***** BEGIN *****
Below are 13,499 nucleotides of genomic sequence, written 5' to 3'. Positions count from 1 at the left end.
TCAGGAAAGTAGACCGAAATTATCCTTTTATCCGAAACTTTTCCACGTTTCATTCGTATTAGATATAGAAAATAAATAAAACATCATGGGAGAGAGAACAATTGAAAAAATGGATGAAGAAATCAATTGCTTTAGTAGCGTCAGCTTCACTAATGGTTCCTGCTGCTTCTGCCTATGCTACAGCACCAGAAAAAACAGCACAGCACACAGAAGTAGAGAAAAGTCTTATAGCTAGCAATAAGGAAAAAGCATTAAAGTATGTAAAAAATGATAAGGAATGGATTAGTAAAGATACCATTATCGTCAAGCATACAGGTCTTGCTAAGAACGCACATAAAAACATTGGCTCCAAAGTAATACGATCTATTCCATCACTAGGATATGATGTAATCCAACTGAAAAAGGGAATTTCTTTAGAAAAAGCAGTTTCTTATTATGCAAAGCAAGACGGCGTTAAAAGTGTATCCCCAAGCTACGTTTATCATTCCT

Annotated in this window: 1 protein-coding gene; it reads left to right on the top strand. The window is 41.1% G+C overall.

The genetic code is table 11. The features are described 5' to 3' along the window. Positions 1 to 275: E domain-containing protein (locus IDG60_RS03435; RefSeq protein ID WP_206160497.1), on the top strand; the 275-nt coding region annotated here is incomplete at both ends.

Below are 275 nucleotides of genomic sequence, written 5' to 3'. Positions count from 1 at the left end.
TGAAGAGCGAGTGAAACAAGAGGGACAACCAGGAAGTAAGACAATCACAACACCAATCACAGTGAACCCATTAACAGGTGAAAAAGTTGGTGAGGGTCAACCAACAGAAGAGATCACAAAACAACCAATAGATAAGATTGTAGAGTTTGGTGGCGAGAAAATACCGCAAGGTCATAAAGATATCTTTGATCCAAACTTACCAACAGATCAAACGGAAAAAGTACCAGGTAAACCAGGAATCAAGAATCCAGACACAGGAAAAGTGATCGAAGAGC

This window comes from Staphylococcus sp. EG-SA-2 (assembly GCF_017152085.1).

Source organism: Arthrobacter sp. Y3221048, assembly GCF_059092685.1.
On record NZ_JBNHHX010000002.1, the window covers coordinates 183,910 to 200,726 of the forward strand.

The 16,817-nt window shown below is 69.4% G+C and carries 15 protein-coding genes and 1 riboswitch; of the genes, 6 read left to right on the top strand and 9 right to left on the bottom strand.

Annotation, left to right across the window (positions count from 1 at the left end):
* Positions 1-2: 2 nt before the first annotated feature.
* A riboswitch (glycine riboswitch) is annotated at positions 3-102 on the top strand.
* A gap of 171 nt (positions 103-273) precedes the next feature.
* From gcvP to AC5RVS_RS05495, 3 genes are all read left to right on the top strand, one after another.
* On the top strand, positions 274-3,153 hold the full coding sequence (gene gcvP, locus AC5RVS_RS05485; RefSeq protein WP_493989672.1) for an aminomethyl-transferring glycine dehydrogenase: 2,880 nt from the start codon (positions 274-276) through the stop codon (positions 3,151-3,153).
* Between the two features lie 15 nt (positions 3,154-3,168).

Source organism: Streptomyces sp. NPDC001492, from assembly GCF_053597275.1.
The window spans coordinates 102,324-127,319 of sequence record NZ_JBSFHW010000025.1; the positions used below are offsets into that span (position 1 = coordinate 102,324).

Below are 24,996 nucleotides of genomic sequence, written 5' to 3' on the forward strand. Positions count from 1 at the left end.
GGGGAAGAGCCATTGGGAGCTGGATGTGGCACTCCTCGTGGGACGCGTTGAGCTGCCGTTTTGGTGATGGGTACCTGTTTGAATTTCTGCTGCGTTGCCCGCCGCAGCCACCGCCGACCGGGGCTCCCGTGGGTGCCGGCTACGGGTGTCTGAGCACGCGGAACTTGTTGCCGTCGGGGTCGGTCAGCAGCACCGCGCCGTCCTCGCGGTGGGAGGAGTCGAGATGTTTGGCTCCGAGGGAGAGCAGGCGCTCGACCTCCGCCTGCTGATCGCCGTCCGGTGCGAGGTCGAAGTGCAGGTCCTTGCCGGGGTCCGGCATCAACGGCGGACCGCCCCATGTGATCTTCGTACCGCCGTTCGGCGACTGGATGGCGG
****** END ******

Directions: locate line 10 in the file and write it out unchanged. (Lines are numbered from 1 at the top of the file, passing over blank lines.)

The 16,817-nt window shown below is 69.4% G+C and carries 15 protein-coding genes and 1 riboswitch; of the genes, 6 read left to right on the top strand and 9 right to left on the bottom strand.